You might be wondering, what is a canvas? It's the virtual paper you sketch on in Sketchbook. Whenever you open Sketchbook, a default canvas is created for you.
What is the size of the default canvas
The default canvas is based on the width and height of your monitor. If you would like to change the default size of the canvas, you can do this through either your preferences or during creation. See Creating a canvas.
Why would I change the canvas size
One reason for changing canvas size deals with the power of your machine or device. Some processors can handle incredibly large canvases without a hit to the speed or performance of the software. Others can't handle the stress a large canvas places on the processor.
Your project could be another reason for a different canvas size. If you are working on a matte painting that will be used as a background for a movie, will need a large canvas for creating this extremely large high-definition image. Same goes for printing posters.
What format are you outputting the image to? If it's for the web, the print quality doesn't need to be nearly as high as for print. For example, for the web, 72ppi (pixels/inch) might be just fine. Whereas for print, you would probably be looking more at 300ppi.
What canvas units are there in Sketchbook
The canvas in Sketchbook on mobile devices operates strictly on pixels. There is no concept of pixels per inch. If you want to print your work, consider your output size and desired dpi first, and then create a canvas with the appropriate canvas size for printing.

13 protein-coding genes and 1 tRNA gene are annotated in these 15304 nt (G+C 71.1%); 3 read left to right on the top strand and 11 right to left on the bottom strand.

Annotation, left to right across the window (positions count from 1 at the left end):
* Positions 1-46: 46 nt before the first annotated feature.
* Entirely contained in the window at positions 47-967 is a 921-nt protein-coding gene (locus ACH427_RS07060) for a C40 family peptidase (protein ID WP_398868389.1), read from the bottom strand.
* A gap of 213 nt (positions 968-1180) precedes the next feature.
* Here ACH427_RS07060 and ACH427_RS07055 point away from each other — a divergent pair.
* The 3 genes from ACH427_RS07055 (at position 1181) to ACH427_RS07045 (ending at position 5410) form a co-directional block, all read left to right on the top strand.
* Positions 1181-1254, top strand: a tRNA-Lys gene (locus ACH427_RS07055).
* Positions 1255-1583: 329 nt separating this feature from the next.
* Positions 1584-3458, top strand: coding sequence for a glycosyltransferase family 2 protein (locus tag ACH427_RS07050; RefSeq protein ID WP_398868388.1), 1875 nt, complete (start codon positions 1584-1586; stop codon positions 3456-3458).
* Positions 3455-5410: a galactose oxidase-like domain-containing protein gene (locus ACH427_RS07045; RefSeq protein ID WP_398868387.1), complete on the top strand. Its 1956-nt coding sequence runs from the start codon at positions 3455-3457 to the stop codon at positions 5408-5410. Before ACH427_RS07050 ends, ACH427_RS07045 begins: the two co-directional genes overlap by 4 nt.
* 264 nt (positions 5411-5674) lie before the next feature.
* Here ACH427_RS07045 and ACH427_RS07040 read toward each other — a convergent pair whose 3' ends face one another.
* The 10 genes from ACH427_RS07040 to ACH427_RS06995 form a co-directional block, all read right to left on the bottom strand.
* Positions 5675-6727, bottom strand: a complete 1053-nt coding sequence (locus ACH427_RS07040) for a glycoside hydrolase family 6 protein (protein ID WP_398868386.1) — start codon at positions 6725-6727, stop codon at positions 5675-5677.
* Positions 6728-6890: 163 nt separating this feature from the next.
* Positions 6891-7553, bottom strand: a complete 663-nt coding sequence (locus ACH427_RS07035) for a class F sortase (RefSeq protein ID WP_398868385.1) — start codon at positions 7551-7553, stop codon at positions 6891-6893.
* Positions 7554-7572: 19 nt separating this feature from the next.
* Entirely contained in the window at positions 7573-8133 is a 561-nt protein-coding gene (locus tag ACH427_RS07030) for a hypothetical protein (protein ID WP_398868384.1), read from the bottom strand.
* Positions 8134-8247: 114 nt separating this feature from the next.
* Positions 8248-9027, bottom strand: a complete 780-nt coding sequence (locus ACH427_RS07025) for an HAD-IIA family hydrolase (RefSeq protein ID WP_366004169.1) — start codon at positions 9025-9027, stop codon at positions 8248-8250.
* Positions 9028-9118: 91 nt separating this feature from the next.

On desktop, Sketchbook Pro offers pixels/inches, pixels/cm, and pixels/mm.
Why? For some professionals, industry standards dictate the units used. Other times, the locations of the artist or project determines the units. For example, since Europe has adapted metric as their system of measurement, you are more likely to need pixels/cm or pixels/mm.
What's the difference between ppi and dpi
Let's start with what each stands for:
- ppi is pixels per inch
- dpi is dots per inch
Both are used to describe the resolution of an image; however, they are not the same. PPI describes screen resolution (what you see on your monitor); whereas DPI describes print resolution (the number of dots of ink used for printing an image with a ink jet printer).
If you are creating content for the web and don't intend to print it, ppi is fine. If creating your image digitally, then sending it to be printed, dpi will be important.
How will the ppi/dpi of an image affect file size
The larger your ppi/dpi, the larger the file size. This is one of the reasons for understanding the intended use of the image. When an image is viewed online, a 72ppi and 2880ppi image look the same. However, the 72ppi image will load immediately, unlike the 2880ppi, which will chug as the page tries to load the image.